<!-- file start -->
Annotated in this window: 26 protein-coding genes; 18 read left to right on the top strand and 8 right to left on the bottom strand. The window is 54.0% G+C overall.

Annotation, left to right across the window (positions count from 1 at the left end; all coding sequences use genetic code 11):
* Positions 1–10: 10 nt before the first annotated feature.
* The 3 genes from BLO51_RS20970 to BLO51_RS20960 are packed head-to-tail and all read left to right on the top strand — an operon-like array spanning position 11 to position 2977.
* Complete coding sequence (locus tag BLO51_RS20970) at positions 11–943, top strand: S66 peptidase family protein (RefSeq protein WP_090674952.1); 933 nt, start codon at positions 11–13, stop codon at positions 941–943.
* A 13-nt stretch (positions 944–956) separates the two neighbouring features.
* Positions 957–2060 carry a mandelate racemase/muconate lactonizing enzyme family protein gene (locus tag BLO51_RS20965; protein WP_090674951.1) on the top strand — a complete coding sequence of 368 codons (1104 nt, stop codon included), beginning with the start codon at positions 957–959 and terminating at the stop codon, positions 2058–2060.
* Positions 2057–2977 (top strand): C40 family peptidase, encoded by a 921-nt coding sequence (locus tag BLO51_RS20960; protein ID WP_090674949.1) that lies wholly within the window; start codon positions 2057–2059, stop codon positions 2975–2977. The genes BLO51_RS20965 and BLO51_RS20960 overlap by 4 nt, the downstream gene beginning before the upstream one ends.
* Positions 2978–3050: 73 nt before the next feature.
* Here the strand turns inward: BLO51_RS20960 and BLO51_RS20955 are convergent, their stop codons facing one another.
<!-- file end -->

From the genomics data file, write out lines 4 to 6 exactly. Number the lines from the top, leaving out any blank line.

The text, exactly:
* The 3 genes from BLO51_RS20970 to BLO51_RS20960 are packed head-to-tail and all read left to right on the top strand — an operon-like array spanning position 11 to position 2977.
* Complete coding sequence (locus tag BLO51_RS20970) at positions 11–943, top strand: S66 peptidase family protein (RefSeq protein WP_090674952.1); 933 nt, start codon at positions 11–13, stop codon at positions 941–943.
* A 13-nt stretch (positions 944–956) separates the two neighbouring features.